As the world marks the death of Prince Philip, his many visits to Manitoba are being remembered closer to home.
Prince Philip, the Duke of Edinburgh and husband to Queen Elizabeth II, died Friday at the age of 99.
The Royal Family’s Twitter account posted the news.
“It is with deep sorrow that Her Majesty The Queen has announced the death of her beloved husband, His Royal Highness The Prince Philip, Duke of Edinburgh. His Royal Highness passed away peacefully this morning at Windsor Castle.”
Over the years, the province says Prince Philip made 10 trips to Manitoba dating back to 1951, when he and then Princess Elizabeth stopped in the Keystone Province during their first official royal visit to Canada.
Retired Chief of Protocol for the Government of Manitoba, Dwight MacAulay, helped to organize several of Prince Philip’s later trips to Manitoba, including his last visit during a royal tour of Canada in 2010.
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“Throughout his long, long life, he’s met tens of thousands of people and touched tens of thousands of people and I think the people that he had the chance to meet will remember him with great fondness,” MacAulay said of Prince Philip.
“I know I will certainly remember the times that I got to meet him for the rest of my life.”
MacAulay said he was always struck by Prince Philip’s genuine interest in speaking with young people, something he saw firsthand the first time he met Prince Philip when he came to Thompson in 1984 to present the Duke of Edinburgh Gold Awards.
The awards, founded by Prince Philip, are designed to motivate young people to set goals and challenge themselves to take control of their lives and futures, according to the organization’s website.
“He seemed to get a real kick out of talking to young people,” said MacAulay, who remembers seeing the same spark decades later when he watched Prince Philip speak to students while touring Red River College in 2002.
“He really enjoyed being engaged with young people and interested in who they were, where they were from, where they were going and what they wanted to do with their life.
“I think he wanted to know what they were going to bring to the world, in many respects.”
MacAulay remembers Prince Philip as a charming man with a good sense of humour who also showed compassion for those affected by flooding when he visited Manitoba in June of 1997.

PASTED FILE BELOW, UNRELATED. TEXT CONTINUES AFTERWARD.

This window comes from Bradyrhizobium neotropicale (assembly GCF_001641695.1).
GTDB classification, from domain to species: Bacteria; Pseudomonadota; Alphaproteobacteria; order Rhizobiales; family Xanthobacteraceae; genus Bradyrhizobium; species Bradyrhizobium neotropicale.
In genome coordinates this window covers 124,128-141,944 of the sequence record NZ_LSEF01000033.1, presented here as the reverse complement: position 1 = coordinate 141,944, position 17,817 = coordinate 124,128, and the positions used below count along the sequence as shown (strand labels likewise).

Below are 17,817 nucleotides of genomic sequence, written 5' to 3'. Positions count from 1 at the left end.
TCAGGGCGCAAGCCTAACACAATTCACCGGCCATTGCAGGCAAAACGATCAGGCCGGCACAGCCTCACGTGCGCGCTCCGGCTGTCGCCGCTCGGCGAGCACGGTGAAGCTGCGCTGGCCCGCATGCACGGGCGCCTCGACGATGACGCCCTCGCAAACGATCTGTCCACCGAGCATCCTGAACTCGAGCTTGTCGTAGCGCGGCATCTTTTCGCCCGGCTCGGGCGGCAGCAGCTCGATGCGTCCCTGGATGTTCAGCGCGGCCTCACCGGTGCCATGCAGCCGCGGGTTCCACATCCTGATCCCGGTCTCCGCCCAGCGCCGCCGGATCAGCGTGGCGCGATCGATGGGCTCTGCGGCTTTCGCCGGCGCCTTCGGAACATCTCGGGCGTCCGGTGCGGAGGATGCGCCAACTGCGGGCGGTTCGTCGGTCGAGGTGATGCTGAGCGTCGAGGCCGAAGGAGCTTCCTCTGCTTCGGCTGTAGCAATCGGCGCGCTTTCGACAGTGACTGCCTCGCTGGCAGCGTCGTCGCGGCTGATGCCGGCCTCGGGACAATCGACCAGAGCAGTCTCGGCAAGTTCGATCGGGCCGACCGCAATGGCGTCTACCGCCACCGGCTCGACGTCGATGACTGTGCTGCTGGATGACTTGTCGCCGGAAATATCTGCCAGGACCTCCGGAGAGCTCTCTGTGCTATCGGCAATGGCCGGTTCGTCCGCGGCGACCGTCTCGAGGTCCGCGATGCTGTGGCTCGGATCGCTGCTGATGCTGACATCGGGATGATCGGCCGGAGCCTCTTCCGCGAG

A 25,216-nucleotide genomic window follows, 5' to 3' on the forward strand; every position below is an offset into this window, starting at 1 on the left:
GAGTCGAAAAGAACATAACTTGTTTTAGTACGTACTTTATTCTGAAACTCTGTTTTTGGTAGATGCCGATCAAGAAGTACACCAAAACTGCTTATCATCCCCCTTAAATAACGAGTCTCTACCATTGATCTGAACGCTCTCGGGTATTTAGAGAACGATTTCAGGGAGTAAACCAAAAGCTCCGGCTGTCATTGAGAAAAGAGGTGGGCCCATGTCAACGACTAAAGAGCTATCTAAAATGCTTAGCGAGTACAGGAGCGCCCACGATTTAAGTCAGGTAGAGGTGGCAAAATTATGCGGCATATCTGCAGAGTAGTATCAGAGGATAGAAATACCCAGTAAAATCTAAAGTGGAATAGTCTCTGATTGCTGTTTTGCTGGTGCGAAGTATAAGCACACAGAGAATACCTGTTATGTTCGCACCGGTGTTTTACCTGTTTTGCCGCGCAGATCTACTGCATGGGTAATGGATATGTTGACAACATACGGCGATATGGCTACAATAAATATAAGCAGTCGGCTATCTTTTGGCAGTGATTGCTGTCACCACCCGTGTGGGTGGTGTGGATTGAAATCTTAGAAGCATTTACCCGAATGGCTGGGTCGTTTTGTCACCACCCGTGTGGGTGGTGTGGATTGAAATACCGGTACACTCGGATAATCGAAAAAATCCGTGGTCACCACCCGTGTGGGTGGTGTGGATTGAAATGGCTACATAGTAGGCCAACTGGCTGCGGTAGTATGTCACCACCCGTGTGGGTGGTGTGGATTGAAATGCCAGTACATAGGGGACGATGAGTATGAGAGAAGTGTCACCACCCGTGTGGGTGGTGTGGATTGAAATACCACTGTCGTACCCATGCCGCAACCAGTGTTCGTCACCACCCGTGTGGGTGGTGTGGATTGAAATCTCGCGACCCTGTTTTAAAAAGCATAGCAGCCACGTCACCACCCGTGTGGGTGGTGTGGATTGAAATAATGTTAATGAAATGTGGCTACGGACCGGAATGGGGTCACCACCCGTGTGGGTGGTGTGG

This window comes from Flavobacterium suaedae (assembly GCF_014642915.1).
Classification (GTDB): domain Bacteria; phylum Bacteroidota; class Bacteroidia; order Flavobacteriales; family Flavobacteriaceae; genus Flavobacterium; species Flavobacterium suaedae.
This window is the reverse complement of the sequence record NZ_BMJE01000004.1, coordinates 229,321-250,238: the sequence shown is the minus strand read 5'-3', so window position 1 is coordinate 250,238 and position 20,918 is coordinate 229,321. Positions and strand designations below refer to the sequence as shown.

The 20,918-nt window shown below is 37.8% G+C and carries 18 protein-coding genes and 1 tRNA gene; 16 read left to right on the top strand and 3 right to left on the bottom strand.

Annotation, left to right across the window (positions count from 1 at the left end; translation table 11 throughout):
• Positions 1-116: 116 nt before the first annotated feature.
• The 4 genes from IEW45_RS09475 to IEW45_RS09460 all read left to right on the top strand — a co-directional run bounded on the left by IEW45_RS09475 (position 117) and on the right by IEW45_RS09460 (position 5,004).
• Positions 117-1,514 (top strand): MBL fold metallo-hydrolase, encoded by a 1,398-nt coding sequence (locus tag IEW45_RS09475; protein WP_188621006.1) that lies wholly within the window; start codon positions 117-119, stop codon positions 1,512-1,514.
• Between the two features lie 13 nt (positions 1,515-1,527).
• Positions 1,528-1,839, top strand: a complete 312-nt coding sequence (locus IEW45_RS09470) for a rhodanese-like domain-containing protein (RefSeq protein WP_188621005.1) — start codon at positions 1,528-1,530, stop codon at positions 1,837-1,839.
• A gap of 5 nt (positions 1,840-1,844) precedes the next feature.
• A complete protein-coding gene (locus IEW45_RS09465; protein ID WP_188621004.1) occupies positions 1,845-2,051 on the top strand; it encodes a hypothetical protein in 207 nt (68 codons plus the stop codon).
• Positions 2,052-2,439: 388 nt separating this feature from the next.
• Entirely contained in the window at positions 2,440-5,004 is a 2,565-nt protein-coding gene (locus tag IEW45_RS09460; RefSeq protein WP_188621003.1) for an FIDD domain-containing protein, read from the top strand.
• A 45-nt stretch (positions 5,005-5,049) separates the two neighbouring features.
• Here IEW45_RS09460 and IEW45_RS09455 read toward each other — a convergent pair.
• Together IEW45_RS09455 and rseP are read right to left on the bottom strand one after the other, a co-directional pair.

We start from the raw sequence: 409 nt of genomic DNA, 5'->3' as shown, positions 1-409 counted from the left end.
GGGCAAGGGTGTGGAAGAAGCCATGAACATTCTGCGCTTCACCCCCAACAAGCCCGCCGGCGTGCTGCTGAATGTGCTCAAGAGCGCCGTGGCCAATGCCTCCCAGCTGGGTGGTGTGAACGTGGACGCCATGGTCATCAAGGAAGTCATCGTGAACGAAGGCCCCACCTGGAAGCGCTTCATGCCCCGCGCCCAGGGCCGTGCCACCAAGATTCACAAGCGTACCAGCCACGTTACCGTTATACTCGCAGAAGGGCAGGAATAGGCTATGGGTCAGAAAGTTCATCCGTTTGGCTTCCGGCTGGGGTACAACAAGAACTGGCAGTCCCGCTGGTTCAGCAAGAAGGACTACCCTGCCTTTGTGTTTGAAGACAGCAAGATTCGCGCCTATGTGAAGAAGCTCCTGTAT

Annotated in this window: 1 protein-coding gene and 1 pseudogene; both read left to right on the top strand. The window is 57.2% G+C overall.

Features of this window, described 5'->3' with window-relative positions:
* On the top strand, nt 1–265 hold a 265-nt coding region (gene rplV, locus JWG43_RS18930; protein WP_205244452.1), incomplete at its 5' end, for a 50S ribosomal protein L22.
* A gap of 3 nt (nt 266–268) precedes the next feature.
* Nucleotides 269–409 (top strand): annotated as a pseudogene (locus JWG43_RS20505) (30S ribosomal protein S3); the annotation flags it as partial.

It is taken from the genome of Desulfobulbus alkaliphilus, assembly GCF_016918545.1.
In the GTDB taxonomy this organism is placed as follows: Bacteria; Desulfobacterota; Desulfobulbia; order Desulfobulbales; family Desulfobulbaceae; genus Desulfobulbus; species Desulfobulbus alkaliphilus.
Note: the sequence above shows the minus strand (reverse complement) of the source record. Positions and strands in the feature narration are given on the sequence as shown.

Prince Philip had been touring Ontario with Queen Elizabeth but decided to take a special helicopter trip on his own to Manitoba after hearing about the disaster.
He wanted to see the damage caused by The Flood of the Century for himself, MacAulay remembers.
“The flood waters had started to recede, but he was very concerned about what was happening in the Province of Manitoba.” MacAulay recalls.
“You could tell Prince Philip wasn’t just interested and engaged but very concerned about the people and community of Ste. Agathe that was in the process of really starting to recover from the flood waters that had struck that spring.”
But MacAulay says his most memorable experience with Prince Philip is one that made headlines around the world.
Prince Philip, 99, admitted to hospital ‘after feeling unwell’
MacAulay was with the Duke of Edinburgh and Queen Elizabeth when the pair were on a water taxi that got temporarily stranded while crossing the Red River when the couple were in Winnipeg marking the Queen’s Jubilee in 2002.
In fact, MacAulay says he was the one who grabbed onto another water taxi that helped tow the royal couple ashore.
“That’s probably going to be one of the things that I’m remembered for is being in that visit where they were stuck in the middle of the Red River,” laughed MacAulay, who says the couple hadn’t forgot about the experience when he had the opportunity to ask them about it on their next visit in 2010.
“They had a real good chuckle over the event — I don’t know if I did at the time — but they certainly did.”
–With files from Amber McGuckin
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